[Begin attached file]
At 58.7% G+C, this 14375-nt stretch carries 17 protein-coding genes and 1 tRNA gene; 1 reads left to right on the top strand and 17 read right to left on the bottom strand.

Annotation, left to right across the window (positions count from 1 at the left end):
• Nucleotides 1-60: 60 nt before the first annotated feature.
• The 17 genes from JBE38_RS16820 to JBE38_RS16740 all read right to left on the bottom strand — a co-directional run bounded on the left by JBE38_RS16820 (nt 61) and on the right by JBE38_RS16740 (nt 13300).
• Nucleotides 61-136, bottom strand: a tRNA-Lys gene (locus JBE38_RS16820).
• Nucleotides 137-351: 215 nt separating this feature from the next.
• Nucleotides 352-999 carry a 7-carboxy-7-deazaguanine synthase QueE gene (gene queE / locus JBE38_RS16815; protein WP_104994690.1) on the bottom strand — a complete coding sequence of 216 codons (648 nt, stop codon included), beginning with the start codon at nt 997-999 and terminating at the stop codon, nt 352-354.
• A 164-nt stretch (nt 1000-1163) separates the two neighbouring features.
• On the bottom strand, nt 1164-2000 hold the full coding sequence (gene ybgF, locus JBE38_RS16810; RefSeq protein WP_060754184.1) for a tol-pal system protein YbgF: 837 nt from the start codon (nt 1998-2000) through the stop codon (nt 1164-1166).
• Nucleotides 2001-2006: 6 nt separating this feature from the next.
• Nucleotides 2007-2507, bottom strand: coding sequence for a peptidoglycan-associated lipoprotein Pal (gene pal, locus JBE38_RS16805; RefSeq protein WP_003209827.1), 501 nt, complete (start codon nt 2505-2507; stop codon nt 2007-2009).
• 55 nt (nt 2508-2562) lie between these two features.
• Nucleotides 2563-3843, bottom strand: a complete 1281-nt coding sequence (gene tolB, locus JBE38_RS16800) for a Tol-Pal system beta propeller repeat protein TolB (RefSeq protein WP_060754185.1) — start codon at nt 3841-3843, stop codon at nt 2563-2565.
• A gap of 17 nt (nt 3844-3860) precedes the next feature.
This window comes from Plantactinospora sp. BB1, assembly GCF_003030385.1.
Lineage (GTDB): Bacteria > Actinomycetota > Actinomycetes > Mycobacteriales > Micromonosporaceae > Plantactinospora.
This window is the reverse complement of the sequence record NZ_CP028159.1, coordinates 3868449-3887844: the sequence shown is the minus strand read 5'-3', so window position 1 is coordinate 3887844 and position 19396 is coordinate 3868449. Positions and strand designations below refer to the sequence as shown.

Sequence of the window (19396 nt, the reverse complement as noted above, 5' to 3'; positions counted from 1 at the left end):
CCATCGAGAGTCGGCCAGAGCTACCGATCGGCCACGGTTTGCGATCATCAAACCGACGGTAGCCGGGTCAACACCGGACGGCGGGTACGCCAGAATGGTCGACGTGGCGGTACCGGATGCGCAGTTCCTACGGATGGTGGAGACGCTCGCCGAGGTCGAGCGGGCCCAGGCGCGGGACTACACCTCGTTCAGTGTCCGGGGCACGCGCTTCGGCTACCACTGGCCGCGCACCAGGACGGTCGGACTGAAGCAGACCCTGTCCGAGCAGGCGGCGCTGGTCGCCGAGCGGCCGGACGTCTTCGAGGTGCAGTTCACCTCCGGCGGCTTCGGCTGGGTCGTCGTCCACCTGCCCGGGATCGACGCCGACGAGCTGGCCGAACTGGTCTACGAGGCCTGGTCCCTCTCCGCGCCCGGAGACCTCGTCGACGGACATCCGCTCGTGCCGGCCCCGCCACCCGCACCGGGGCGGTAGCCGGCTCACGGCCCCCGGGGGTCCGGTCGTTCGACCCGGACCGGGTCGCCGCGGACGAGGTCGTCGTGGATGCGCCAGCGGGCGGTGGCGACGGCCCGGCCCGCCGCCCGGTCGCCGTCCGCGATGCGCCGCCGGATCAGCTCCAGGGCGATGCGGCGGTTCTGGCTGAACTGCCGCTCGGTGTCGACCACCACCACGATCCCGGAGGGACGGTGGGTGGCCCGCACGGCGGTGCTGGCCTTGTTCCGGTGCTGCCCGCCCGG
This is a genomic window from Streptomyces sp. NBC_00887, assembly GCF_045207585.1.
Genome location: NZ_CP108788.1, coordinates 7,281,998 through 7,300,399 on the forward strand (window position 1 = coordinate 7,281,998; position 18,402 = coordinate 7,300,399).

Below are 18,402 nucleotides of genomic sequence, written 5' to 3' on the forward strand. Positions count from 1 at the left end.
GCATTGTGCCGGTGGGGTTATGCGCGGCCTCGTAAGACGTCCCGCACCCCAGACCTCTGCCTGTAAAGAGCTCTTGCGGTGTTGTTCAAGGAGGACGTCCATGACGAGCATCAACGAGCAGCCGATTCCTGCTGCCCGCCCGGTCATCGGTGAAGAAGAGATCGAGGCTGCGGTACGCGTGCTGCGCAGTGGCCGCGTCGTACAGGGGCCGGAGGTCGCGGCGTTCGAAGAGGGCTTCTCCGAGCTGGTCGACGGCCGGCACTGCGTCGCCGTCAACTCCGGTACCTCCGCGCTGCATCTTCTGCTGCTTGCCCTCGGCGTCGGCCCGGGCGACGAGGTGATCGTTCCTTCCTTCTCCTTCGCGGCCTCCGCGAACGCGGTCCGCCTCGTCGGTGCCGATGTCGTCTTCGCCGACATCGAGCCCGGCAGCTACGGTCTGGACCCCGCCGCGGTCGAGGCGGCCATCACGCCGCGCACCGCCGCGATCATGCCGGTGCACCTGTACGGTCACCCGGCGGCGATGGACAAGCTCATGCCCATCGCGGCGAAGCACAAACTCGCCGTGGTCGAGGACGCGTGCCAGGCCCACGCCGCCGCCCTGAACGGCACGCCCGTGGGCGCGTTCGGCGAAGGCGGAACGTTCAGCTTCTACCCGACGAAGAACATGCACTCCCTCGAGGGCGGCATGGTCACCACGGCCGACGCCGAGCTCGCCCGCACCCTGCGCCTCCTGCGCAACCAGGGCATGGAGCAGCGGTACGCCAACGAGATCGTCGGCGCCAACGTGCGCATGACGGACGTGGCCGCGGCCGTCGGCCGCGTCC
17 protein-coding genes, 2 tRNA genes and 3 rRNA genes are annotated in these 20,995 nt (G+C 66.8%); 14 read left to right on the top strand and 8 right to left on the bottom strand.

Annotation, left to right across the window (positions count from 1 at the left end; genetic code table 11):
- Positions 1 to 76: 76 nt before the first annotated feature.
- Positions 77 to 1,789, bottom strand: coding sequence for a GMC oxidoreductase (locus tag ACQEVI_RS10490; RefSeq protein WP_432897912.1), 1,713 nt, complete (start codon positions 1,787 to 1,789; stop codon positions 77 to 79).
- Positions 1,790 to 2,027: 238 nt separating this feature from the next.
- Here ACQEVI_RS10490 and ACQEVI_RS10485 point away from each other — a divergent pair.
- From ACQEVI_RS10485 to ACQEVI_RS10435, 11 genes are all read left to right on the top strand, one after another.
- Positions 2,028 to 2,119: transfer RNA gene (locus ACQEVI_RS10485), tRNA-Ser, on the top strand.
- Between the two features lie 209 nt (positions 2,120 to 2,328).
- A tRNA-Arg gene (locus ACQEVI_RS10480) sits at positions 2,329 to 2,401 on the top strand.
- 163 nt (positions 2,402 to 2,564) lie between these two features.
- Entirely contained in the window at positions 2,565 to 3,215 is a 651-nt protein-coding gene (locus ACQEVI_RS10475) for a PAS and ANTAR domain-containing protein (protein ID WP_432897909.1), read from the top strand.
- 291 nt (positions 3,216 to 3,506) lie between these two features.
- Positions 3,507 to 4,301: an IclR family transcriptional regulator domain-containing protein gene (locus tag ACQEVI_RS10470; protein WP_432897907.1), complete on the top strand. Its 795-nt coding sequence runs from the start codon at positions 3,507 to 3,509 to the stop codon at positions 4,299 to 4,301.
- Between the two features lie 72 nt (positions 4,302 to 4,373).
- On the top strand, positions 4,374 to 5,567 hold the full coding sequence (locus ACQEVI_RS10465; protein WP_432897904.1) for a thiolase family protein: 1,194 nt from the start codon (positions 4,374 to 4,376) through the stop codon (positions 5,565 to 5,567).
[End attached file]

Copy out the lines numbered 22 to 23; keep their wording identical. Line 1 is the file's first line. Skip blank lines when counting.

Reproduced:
Below are 18,402 nucleotides of genomic sequence, written 5' to 3' on the forward strand. Positions count from 1 at the left end.
GCATTGTGCCGGTGGGGTTATGCGCGGCCTCGTAAGACGTCCCGCACCCCAGACCTCTGCCTGTAAAGAGCTCTTGCGGTGTTGTTCAAGGAGGACGTCCATGACGAGCATCAACGAGCAGCCGATTCCTGCTGCCCGCCCGGTCATCGGTGAAGAAGAGATCGAGGCTGCGGTACGCGTGCTGCGCAGTGGCCGCGTCGTACAGGGGCCGGAGGTCGCGGCGTTCGAAGAGGGCTTCTCCGAGCTGGTCGACGGCCGGCACTGCGTCGCCGTCAACTCCGGTACCTCCGCGCTGCATCTTCTGCTGCTTGCCCTCGGCGTCGGCCCGGGCGACGAGGTGATCGTTCCTTCCTTCTCCTTCGCGGCCTCCGCGAACGCGGTCCGCCTCGTCGGTGCCGATGTCGTCTTCGCCGACATCGAGCCCGGCAGCTACGGTCTGGACCCCGCCGCGGTCGAGGCGGCCATCACGCCGCGCACCGCCGCGATCATGCCGGTGCACCTGTACGGTCACCCGGCGGCGATGGACAAGCTCATGCCCATCGCGGCGAAGCACAAACTCGCCGTGGTCGAGGACGCGTGCCAGGCCCACGCCGCCGCCCTGAACGGCACGCCCGTGGGCGCGTTCGGCGAAGGCGGAACGTTCAGCTTCTACCCGACGAAGAACATGCACTCCCTCGAGGGCGGCATGGTCACCACGGCCGACGCCGAGCTCGCCCGCACCCTGCGCCTCCTGCGCAACCAGGGCATGGAGCAGCGGTACGCCAACGAGATCGTCGGCGCCAACGTGCGCATGACGGACGTGGCCGCGGCCGTCGGCCGCGTCC